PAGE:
We had to buy a hand rail for the inside steps where we are going to be putting a ramp. They are so expensive, it is ridiculous. But trying to design one was driving DH insane so I just said to go ahead and order one. It will be easy to install and it will be done. That was $335.71.
As to things that are completely irrelevant to my life and finances, I finally got around to watching the first episode of the new season of Dancing with the Stars on Hulu, my one reality show. My favorite pairings are Nev Shulman and Jenna, Justina Machado and Sasha, and Jennie Mai and Brandon. Justina's personality is so much fun and she moves really, really well. Nev seemed like a natural. I thought Vernon (the football player) and Peta Murgatroyd had a very good chemistry and balance between them and he had some natural grace..
The basketball player was, as they usually are, awkward on the dance floor, and too, too tall for a natural posture with his dance partner. They had the best costumes, though. The ice skater, Johnny Weir was a natural, but I always feel skaters have an unfair advantage. He's a little untrusting of having a partner since he is a singles skater. You can see it and feel it, but once that has passed I think he has a real chance to win. The others were good but didn't stand out to me.
There was a lot of good potential with most pairings, but the cat lady needs to go. She got the lowest score so she likely will. It was weird not having a real audience and to see the judges so far apart from each other. I was very pleased to see Britt had made it out of the troupe and into being a pro. I've noticed her in the troupe the last few years and was hoping she'd get the promotion at some point. Her smile always seemed the biggest, she was the most energetic and enthusiastic, and I don't think I've ever seen a black female pro in competition on this show before, just males like Brandon and Keo, both two of my favorite dancers.
I wish Whitney and Lindsay were still on, but they are both Australian so may have had issues with travel like Len, who isn't judging, but will pop on via satellite a few times, it looks like. I am still ticked that Tom Bergeron is gone, but I haven't liked a female host since Brooke so I wasn't sorry to see Erin go. Tyra Banks does not seem at ease with the role of host, a little like she is trying too hard to be liked. I hope she settles down into a more comfortable rapport with everyone. It might have been a lack of audience. She just seemed really nervous. Hopefully she will get over that in the next couple of weeks.
It was a great episode, though, and a nice bit of escapism. I am surprised they let them make it though, with the Covid restrictions, because no one is wearing masks and the partners can't social distance from each other obviously. It's nice to see it, though.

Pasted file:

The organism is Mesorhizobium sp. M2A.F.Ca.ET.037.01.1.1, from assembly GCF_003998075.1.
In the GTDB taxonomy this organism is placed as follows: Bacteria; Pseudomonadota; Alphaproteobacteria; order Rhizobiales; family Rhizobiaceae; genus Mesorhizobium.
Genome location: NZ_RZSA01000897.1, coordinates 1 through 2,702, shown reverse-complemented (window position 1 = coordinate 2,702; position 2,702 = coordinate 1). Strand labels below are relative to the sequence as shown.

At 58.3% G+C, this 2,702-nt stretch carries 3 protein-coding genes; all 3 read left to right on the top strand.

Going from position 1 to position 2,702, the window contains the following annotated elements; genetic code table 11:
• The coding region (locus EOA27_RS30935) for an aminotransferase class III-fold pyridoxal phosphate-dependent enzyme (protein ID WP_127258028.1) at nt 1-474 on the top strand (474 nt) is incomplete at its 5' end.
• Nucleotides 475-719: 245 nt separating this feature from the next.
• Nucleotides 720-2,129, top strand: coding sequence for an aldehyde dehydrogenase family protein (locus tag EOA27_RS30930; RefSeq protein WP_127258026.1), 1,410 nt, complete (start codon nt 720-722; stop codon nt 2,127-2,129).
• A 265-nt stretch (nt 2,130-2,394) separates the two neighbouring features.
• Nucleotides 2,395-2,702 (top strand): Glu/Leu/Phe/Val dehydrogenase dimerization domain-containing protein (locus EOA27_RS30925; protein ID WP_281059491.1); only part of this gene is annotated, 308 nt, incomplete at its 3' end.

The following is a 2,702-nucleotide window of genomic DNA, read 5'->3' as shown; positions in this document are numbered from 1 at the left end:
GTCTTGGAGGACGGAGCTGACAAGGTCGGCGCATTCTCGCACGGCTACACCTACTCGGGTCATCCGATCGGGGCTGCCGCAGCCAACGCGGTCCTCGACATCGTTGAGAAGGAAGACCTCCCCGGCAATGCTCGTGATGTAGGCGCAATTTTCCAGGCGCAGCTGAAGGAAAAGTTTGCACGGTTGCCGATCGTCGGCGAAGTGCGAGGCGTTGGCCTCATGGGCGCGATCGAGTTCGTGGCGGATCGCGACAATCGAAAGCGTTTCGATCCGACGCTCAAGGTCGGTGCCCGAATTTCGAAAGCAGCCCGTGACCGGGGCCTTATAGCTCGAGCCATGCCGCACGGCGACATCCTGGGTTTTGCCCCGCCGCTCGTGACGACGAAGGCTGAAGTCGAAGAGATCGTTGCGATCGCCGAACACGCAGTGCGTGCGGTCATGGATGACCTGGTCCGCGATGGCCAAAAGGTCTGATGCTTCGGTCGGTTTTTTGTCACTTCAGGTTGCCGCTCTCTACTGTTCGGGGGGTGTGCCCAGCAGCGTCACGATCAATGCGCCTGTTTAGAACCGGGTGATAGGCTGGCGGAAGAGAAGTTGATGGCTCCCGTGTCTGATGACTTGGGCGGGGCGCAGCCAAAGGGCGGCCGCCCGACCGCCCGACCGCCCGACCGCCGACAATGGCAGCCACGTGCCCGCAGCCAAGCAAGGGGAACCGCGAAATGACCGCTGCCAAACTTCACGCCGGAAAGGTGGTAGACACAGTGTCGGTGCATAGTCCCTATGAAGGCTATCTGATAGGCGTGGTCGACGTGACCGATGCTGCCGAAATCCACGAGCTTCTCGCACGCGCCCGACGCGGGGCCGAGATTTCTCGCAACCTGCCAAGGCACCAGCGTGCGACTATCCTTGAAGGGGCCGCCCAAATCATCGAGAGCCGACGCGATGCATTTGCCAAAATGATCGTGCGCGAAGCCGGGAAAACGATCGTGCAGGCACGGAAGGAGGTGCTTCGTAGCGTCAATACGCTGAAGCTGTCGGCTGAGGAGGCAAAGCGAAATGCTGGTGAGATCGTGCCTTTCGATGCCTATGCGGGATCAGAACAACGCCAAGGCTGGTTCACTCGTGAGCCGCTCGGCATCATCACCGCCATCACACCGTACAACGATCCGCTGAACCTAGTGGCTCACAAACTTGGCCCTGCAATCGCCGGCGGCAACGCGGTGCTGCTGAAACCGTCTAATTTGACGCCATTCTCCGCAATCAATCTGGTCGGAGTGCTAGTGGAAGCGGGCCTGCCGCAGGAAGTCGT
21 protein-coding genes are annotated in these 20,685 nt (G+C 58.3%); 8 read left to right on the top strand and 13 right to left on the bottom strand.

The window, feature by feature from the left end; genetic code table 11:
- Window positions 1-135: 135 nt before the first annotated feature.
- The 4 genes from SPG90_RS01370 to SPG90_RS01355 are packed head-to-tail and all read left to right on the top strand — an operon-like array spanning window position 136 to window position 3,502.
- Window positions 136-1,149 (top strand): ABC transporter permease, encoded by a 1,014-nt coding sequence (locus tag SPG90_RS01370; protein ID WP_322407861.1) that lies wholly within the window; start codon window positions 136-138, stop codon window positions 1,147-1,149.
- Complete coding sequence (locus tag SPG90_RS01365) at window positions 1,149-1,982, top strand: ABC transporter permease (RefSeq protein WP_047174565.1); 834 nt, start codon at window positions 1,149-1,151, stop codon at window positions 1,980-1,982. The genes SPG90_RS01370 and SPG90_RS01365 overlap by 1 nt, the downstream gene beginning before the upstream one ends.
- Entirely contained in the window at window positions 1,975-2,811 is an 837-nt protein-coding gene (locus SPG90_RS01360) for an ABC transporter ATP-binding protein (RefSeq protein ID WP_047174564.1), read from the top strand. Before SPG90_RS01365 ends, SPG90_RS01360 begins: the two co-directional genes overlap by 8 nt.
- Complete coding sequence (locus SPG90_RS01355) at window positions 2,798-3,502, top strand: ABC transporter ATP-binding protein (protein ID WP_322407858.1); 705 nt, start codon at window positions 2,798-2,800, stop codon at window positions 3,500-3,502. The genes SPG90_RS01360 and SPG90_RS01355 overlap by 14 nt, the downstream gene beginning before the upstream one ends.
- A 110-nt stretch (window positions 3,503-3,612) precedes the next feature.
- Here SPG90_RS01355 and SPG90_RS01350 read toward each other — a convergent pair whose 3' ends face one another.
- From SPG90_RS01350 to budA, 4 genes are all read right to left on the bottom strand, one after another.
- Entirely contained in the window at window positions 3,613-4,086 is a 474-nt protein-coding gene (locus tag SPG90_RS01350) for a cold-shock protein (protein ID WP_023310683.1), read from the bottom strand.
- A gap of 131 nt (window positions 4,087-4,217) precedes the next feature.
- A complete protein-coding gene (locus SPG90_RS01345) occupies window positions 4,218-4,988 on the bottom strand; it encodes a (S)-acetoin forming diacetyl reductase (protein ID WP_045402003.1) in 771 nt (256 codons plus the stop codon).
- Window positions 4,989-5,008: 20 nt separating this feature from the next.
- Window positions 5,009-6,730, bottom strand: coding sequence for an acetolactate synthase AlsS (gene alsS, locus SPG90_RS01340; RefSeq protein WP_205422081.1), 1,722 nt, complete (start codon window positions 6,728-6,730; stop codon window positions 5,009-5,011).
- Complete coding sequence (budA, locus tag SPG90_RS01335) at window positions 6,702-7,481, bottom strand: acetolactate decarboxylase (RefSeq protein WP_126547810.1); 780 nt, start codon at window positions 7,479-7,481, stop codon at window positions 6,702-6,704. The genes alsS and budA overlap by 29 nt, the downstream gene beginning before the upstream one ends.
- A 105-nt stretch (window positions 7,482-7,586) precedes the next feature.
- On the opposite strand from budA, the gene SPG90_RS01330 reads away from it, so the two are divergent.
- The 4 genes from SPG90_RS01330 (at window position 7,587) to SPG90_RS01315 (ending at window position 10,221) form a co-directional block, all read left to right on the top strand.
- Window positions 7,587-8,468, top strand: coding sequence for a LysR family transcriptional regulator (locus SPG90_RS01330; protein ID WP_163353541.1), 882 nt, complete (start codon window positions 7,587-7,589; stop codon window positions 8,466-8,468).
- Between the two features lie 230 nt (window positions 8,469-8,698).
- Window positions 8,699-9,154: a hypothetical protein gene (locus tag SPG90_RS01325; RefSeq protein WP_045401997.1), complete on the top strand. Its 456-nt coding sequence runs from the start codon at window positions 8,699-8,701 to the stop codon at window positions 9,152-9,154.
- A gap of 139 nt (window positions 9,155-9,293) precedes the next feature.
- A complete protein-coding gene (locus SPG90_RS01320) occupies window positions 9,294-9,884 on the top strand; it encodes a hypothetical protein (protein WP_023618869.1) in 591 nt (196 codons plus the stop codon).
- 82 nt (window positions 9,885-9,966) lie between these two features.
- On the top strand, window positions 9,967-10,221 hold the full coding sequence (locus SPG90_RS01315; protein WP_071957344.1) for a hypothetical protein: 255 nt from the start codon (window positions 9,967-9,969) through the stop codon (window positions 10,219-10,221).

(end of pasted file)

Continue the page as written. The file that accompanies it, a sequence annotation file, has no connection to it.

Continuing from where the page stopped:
September 4th, 2020 at 06:10 am
I canned 10 more quarts of green beans yesterday, bringing the total count to 29. A deer got in the garden and ate a lot of the middle sections of beans and I am not sure if that part will grow back now that we've fixed the fence. It has caused a rush of growth at the top as the plants try to make up for the loss of leaves, so maybe it'll just get really full of beans up there where the stupid dear can't reach. It doesn't eat the vines, thankfully, so the plants are still alive.
I may have to buy some beans if I want to have enough canned for the year. I had really hoped not to have that happen, but I want to can 104 jars. I should have been able to with what I planted. I sure wish I could put that deer in my freezer to make up for what it has stolen from me. I am just glad they don't like tomatoes, cucumbers, and peppers. Maybe someone will trade me beans for cucumbers.
My knee was so bad today I didn't do anything but stay in bed and keep it elevated. I was pretty wiped out from snapping beans and canning them yesterday anyway. It doesn't seem like it should, but when when you've got two autoimmune diseases, it takes its tole on your body. Tomorrow is payday and shopping day, so I am glad I took the day to rest. I think I will have to use the ride on carts, though. I try not to unless I absolutely have to, but I'm not sure my knee can handle one store, even with the shopping cart for support.
I'll be through my antibiotics by Monday and they should let me come in for an in person visit on Tuesday at that point. If I can just get the fluid drained and maybe a cortisone shot I think I can manage. Unless I did tear something. If it gets any worse over the weekend, I'll just go to the hospital. Our out of pocket max is met, so it won't cost us anything to do that.
We've gained over $500 in the stock market in six days. It's been a crazy week.